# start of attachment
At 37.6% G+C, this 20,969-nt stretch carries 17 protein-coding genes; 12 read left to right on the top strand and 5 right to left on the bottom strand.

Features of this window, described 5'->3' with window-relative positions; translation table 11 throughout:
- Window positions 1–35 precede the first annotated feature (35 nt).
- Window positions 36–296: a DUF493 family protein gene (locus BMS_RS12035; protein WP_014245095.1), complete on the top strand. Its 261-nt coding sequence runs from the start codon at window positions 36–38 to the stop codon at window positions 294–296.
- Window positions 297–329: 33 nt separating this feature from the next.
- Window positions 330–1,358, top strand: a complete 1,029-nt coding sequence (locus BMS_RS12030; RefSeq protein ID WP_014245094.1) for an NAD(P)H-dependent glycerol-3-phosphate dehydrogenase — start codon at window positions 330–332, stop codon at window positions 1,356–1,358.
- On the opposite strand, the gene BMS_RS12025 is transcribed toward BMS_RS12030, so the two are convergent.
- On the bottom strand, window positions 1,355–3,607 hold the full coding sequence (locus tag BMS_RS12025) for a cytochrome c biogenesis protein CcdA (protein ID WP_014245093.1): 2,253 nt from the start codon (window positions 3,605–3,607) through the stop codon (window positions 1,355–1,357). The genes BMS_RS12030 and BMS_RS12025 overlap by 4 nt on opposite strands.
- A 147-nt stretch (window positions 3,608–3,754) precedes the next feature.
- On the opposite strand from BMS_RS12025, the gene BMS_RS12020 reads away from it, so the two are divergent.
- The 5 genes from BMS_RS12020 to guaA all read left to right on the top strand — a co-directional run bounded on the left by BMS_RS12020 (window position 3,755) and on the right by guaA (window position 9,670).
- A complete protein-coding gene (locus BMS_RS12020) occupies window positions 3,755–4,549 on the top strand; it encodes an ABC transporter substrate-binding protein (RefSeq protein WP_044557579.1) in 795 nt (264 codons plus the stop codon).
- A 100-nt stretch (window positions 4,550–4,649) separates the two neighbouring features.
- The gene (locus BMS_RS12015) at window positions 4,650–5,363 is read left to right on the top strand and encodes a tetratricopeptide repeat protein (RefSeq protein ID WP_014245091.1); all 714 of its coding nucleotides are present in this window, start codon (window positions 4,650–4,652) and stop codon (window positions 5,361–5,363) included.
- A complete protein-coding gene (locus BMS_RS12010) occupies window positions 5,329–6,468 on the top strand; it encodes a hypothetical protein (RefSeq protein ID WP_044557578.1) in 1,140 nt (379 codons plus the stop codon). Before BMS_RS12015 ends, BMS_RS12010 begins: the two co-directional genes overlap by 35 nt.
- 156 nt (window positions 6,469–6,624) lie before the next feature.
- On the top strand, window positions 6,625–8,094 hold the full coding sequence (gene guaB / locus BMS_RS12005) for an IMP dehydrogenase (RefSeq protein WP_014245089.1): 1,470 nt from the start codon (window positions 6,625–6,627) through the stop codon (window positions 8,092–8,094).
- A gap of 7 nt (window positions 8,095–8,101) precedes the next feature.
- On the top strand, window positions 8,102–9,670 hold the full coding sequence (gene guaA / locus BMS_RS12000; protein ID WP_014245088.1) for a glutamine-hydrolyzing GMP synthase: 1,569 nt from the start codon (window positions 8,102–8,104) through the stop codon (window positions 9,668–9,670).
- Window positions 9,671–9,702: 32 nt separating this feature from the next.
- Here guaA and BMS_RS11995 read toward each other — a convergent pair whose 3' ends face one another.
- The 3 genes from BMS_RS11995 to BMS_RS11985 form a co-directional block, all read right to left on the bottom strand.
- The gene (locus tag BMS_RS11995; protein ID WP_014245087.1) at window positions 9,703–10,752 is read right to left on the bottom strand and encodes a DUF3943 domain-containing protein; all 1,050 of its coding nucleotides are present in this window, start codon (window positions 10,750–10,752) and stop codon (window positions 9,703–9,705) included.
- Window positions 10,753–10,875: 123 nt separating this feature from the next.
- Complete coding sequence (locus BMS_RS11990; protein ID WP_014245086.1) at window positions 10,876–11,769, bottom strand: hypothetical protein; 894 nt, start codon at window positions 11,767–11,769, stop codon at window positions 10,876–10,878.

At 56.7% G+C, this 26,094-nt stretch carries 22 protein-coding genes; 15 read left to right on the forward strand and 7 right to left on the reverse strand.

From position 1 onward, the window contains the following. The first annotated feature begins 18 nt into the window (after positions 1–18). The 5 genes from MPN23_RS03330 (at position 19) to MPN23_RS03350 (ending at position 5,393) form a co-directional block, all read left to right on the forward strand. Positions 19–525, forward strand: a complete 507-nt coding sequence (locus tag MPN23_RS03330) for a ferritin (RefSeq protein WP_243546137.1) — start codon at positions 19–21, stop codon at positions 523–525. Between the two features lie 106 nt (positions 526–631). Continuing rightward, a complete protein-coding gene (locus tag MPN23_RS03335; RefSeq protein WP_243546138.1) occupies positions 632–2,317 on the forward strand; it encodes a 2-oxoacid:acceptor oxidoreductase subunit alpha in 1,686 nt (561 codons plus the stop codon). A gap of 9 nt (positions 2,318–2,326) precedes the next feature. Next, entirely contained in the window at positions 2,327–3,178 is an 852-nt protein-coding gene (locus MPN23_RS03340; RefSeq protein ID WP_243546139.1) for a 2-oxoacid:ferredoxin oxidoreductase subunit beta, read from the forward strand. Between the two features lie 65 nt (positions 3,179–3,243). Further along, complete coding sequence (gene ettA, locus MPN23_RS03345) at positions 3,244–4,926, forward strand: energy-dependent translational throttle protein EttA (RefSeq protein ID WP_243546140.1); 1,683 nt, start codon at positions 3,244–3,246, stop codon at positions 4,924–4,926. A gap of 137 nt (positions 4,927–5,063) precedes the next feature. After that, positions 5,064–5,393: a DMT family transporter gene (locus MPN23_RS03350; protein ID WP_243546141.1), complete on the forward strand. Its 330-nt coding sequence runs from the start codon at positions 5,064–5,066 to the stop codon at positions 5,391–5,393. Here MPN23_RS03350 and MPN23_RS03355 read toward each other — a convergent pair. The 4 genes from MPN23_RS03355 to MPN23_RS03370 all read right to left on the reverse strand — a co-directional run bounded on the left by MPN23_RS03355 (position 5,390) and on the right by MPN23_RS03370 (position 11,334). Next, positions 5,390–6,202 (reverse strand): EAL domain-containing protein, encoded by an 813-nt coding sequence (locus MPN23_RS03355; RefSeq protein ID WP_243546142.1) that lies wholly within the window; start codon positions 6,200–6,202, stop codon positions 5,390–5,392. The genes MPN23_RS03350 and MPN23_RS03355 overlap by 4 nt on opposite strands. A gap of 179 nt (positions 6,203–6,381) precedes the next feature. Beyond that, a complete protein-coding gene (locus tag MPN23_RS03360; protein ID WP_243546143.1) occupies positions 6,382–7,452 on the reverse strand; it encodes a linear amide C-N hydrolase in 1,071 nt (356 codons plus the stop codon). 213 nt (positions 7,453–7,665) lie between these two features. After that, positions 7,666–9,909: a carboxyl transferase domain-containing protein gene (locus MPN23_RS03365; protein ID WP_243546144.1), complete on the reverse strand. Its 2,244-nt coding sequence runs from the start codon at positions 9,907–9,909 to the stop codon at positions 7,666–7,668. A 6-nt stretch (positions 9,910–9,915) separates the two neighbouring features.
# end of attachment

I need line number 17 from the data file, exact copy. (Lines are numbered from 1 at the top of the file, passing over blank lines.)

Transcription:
- On the top strand, window positions 6,625–8,094 hold the full coding sequence (gene guaB / locus BMS_RS12005) for an IMP dehydrogenase (RefSeq protein WP_014245089.1): 1,470 nt from the start codon (window positions 6,625–6,627) through the stop codon (window positions 8,092–8,094).